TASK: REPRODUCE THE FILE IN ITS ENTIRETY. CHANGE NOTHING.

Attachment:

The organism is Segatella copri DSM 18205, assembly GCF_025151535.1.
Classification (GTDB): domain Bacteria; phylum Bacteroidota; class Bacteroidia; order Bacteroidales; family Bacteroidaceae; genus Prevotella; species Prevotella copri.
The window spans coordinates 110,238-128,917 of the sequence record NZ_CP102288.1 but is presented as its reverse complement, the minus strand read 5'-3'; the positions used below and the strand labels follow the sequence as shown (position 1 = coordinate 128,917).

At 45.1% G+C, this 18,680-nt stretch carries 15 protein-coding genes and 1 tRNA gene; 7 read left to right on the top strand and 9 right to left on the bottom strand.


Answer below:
The organism is Segatella copri DSM 18205, assembly GCF_025151535.1.
Classification (GTDB): domain Bacteria; phylum Bacteroidota; class Bacteroidia; order Bacteroidales; family Bacteroidaceae; genus Prevotella; species Prevotella copri.
The window spans coordinates 110,238-128,917 of the sequence record NZ_CP102288.1 but is presented as its reverse complement, the minus strand read 5'-3'; the positions used below and the strand labels follow the sequence as shown (position 1 = coordinate 128,917).

At 45.1% G+C, this 18,680-nt stretch carries 15 protein-coding genes and 1 tRNA gene; 7 read left to right on the top strand and 9 right to left on the bottom strand.